Secure, enjoyable social networking with privacy settings

  • Published
  • By Tech. Sgt. Mark Wyatt
  • 157th Air Refueling Wing Public Affairs
Social media sites provide individuals an opportunity to globally connect with others in real time easily and quickly. For members of the military, it provides an effective way to stay connected to family and friends during a deployment or extended assignment.

However, as 157th Air Refueling Wing Antiterrorism Officer Capt. Aaron McCarthy stresses, members must take precautions with the use of social media to avoid cybercrime and unintentionally providing information to adversaries.

"Airmen should be proud of their military affiliation, but be careful who that information is shared with," said McCarthy. "(They should) also be aware of the background in photos, as sensitive or classified information could inadvertently be shown. The background could give clues as to where you are and what you are doing."

McCarthy suggests that Airmen disable geo-tagging on their social media platforms, which can alert adversaries to your location during a deployment or assignment. He also said service members should not post work or personal schedules as well as travel itineraries to avoid disclosing troop locations and movements.

The U.S. Air Force employs social networking to connect worldwide with Airmen through Facebook, Twitter, YouTube, Flickr, Instagram, as well as an Air Force blog.

On, the service's official website, a social media directory reveals more than 500 official Facebook pages, 200 Twitter accounts, 100 YouTube channels and many other sites created by Air Force bases around the world, The New Hampshire National Guard included.

"Social media not only serves as a way to communicate internally with our Airmen, but also as a means to tell the story of our Airmen to external audiences who themselves are actively engaged in social networks," Command Chief Master Sgt. Brain Hornback, Air Force Global Strike Command, wrote in a 2013 Air Force Social Media Guide.

In addition to the Air Force guide, Defense Media Activity officials highlight in their own eight-page guide that this medium is an integral part of the strategic communications and public affairs missions of the Defense Department.

But as the FBI posts on their Counterintelligence website, "con artists, criminals and other dishonest actors are exploiting this capability for nefarious purposes."

Airmen must consider the information they are posting to their own personal pages.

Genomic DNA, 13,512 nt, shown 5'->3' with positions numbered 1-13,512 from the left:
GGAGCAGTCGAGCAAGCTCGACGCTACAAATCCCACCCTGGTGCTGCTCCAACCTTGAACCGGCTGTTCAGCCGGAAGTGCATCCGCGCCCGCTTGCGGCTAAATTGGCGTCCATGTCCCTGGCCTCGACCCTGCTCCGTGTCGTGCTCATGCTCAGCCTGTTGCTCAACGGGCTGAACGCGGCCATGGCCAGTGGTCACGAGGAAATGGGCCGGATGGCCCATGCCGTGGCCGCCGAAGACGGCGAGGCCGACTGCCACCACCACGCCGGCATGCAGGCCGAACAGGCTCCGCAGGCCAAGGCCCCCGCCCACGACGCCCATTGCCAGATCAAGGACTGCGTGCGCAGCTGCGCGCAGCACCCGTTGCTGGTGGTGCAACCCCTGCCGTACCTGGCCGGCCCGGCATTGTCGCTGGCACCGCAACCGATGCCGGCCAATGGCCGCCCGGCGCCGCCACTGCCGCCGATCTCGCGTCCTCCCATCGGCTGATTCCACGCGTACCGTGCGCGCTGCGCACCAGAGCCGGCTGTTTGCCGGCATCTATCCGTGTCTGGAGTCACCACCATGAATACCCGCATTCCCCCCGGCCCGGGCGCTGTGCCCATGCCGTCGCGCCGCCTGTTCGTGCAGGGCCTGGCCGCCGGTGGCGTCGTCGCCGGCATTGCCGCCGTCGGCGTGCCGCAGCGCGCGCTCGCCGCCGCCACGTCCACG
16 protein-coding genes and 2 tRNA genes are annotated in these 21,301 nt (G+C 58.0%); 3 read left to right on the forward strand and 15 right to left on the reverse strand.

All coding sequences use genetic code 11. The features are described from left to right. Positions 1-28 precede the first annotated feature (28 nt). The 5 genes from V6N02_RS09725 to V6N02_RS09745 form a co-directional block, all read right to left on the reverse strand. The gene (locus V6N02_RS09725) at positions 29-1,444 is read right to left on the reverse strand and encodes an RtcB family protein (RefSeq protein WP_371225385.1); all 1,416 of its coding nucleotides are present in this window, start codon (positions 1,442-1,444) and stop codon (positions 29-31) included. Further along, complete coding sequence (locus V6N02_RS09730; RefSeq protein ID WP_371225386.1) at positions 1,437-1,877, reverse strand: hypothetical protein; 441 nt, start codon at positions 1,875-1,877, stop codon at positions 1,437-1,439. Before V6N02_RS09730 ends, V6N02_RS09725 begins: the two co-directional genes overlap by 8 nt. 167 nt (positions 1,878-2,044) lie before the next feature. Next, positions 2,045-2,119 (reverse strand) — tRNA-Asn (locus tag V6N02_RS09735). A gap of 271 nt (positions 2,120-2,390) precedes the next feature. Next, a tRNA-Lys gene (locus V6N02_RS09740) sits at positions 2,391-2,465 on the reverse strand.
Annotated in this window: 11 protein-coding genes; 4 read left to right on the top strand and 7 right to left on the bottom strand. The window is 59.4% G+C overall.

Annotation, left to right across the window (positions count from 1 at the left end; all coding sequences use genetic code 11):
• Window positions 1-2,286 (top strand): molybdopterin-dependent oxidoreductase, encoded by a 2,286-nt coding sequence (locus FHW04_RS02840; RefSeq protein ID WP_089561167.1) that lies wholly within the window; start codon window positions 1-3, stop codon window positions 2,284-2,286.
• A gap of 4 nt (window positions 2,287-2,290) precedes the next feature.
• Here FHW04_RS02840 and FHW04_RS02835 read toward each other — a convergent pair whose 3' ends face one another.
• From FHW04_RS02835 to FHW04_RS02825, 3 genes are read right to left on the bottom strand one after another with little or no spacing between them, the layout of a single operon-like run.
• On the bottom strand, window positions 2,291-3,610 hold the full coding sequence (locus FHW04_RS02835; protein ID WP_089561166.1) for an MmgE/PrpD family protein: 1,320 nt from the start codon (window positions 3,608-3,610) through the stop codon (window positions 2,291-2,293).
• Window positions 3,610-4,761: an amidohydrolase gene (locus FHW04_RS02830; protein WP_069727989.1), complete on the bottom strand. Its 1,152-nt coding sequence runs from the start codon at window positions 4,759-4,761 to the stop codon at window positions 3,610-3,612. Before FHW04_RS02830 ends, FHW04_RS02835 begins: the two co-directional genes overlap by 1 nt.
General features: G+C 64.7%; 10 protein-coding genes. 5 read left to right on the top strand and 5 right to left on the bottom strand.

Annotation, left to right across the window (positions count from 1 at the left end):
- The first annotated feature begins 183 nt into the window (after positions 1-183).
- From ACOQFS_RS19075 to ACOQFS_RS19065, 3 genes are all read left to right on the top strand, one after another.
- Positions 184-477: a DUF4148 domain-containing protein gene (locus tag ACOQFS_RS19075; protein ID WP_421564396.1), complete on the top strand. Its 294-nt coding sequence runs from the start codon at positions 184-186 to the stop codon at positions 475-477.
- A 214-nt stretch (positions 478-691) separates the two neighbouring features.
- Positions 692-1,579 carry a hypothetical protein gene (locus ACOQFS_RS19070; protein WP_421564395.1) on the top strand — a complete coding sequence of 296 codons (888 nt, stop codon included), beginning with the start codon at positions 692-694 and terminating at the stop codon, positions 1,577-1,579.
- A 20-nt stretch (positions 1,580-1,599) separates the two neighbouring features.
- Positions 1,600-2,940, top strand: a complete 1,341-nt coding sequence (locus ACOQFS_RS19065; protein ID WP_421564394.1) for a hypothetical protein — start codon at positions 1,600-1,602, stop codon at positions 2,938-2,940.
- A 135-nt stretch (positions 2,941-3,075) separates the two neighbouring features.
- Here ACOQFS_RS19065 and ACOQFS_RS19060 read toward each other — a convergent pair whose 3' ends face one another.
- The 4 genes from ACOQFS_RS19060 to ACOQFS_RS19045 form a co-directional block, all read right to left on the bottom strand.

"Carefully consider how much information you make available and to whom," said Tanya Schusler, Air Force Public Affairs Agency social media chief. "You need to protect your safety, your career and the Air Force's mission while balancing your need to connect with people."

She encourages Airmen to take a few seconds to consider what they share online, because the consequences of a misstep could follow someone for a long time.

It includes posting an image or opinion that is in conflict to Air Force policy or discredits the Air Force, but also sharing information adversaries could use for exploitation. 

"Terrorist organizations have recently been gathering information from personal social media sites to identify and target individuals with military affiliations," he said. "In particular, the enemy has been trolling for those individuals who have deployed overseas and have posted pictures from that deployment to their personal Facebook pages."

Special agents assigned to the Air Force Office of Special Investigations strongly encourage employees to practice good operational security, or OPSEC.

"Social networking users should avoid sharing any personal details on these sites," said Special Agent George Liu, Hanscom Air Force Base, Mass., AFOSI Detachment 102. "Risks arise when critical information such as usernames, passwords, salary, pay grades, clearances, mailing addresses, names and relationship of family members and more are shared in any unsecure environment."

Liu recommends safeguarding personal sites by securing them through privacy settings. 

"Social network sites provide security setting options, and while these are important, Airmen should not rely solely on those settings," he said. "Airmen should make their profiles as secure as possible and make sure other steps are taken."

To help with that, the FBI created smart cards to minimize profiles for Facebook, Twitter, LinkedIn and Google+.

For further information on using social media safely and effectively, visit